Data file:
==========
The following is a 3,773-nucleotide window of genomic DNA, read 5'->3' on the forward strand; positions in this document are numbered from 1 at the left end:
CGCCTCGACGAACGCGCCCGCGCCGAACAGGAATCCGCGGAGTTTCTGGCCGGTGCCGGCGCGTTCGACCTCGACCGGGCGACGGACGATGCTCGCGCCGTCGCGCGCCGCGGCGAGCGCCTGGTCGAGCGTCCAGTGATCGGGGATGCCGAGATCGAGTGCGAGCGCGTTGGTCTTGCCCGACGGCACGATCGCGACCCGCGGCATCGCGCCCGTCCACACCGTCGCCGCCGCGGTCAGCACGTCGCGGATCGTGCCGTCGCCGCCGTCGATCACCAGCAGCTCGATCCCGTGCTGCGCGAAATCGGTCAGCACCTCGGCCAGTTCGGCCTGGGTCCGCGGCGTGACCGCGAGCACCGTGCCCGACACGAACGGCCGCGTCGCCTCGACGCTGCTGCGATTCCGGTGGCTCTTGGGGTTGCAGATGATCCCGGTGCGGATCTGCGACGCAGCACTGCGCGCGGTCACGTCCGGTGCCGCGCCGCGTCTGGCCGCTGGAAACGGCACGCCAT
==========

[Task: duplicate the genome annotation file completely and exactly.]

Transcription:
The following is a 3,773-nucleotide window of genomic DNA, read 5'->3' on the forward strand; positions in this document are numbered from 1 at the left end:
CGCCTCGACGAACGCGCCCGCGCCGAACAGGAATCCGCGGAGTTTCTGGCCGGTGCCGGCGCGTTCGACCTCGACCGGGCGACGGACGATGCTCGCGCCGTCGCGCGCCGCGGCGAGCGCCTGGTCGAGCGTCCAGTGATCGGGGATGCCGAGATCGAGTGCGAGCGCGTTGGTCTTGCCCGACGGCACGATCGCGACCCGCGGCATCGCGCCCGTCCACACCGTCGCCGCCGCGGTCAGCACGTCGCGGATCGTGCCGTCGCCGCCGTCGATCACCAGCAGCTCGATCCCGTGCTGCGCGAAATCGGTCAGCACCTCGGCCAGTTCGGCCTGGGTCCGCGGCGTGACCGCGAGCACCGTGCCCGACACGAACGGCCGCGTCGCCTCGACGCTGCTGCGATTCCGGTGGCTCTTGGGGTTGCAGATGATCCCGGTGCGGATCTGCGACGCAGCACTGCGCGCGGTCACGTCCGGTGCCGCGCCGCGTCTGGCCGCTGGAAACGGCACGCCAT